Leave compulsory education to undertake work, an apprenticeship or training Pay taxes and national insurance – Almost right, but under the Education and Skills Act, an apprenticeship is considering compulsory education, and everyone up to 18 has to be in some kind of education even if they also work. They don’t have the right to just go to work, or to be unemployed, or to live off their rich parents, etc. Because they are not mature enough to make that choice

    Consent to sexual relationships – Well, some relationships yes. But they don’t have the right to choose to have a relationship with their teacher, or to take part in adult movies, or to sell their body Because they are not mature enough to make that choice

    Marry or enter a civil partnership – No they don’t. They have to get their parents’ consent (see Oldnat Disclaimer above). The law feels that only their parents have the knowledge and judgement to decide if the marriage is in their interests Because they are not mature enough to make that choice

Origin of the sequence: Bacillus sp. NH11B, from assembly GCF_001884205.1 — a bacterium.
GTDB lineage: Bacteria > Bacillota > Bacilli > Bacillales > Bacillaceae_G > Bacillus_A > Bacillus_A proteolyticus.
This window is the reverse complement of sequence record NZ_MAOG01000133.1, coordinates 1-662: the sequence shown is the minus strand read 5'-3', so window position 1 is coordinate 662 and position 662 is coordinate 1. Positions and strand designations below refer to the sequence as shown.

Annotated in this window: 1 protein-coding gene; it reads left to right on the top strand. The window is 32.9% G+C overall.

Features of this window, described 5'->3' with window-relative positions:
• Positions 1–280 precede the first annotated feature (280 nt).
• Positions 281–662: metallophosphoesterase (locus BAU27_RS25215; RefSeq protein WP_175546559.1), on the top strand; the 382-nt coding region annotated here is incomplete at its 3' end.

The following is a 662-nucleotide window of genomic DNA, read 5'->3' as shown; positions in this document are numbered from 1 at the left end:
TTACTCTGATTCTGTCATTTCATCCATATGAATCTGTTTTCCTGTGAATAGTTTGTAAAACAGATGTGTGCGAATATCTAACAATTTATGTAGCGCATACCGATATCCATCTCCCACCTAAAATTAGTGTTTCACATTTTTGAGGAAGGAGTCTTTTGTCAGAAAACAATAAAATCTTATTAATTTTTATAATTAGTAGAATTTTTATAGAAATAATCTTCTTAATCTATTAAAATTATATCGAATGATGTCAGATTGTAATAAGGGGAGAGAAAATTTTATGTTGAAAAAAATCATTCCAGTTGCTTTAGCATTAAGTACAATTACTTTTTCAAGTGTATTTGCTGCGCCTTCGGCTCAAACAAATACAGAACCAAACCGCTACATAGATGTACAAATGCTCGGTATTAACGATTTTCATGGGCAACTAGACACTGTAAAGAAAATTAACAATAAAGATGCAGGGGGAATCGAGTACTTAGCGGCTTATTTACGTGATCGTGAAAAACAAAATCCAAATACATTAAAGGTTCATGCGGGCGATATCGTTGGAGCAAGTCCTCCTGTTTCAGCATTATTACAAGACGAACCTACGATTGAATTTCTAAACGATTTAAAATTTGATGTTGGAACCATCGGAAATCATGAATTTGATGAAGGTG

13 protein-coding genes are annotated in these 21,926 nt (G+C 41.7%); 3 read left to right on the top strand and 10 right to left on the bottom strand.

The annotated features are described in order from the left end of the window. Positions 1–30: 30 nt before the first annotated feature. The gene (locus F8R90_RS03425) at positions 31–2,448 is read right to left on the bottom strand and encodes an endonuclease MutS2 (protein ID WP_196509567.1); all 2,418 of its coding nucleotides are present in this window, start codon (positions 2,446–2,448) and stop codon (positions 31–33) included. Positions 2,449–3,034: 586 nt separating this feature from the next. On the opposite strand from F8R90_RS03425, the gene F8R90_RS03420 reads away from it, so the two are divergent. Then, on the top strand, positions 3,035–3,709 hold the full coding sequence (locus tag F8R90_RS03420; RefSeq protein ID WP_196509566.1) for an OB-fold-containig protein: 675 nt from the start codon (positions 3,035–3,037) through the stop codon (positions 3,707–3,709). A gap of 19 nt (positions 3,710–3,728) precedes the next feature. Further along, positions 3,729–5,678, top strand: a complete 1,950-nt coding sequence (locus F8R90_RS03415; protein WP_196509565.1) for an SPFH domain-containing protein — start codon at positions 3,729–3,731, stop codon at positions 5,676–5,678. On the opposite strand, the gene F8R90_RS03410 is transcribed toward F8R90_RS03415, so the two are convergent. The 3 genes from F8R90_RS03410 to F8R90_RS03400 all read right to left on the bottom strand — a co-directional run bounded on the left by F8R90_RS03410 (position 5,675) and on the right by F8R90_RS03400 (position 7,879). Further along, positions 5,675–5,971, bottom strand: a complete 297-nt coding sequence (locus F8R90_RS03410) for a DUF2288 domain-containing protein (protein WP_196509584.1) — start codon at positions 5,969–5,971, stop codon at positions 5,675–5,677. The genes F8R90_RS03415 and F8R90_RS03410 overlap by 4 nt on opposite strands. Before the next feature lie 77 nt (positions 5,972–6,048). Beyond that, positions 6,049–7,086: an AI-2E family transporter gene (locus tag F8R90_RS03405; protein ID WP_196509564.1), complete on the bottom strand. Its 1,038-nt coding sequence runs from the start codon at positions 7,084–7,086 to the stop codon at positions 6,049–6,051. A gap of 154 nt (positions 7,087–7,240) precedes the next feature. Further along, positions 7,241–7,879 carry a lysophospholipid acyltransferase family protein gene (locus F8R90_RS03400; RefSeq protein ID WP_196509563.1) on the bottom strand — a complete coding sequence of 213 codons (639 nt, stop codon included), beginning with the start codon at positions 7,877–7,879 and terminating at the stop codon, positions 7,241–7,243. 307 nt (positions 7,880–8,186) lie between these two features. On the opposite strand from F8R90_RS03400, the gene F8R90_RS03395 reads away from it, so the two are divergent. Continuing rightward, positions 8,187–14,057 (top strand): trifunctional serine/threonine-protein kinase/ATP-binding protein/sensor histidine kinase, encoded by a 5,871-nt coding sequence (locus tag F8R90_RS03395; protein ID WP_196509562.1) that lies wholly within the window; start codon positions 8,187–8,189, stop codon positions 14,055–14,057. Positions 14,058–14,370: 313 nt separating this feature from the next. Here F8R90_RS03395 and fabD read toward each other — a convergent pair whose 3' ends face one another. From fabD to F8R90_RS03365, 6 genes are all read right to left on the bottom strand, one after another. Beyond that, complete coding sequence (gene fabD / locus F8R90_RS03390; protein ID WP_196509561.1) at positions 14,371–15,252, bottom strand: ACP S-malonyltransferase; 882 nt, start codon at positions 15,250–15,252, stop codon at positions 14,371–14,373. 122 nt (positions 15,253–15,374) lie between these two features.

Be held responsible for a crime – Well, that one’s true, although the punishments are not the same. However, Criminal Responsibility begins at age 10. Should voting also do so?

    Legally change their name by deed poll – A decision which has virtually no consequences, and anyway every person in the UK has the right to go by whatever name they wish, whatever age they are, so long as they do not commit fraud.

    Drive a vehicle – Hmm, well only if it’s a disabled carriage or a moped. Otherwise you have to be 17. Unless it’s a vehicle bigger than a car, in which case persons under 18 are not permitted Because they are not mature enough to make that choice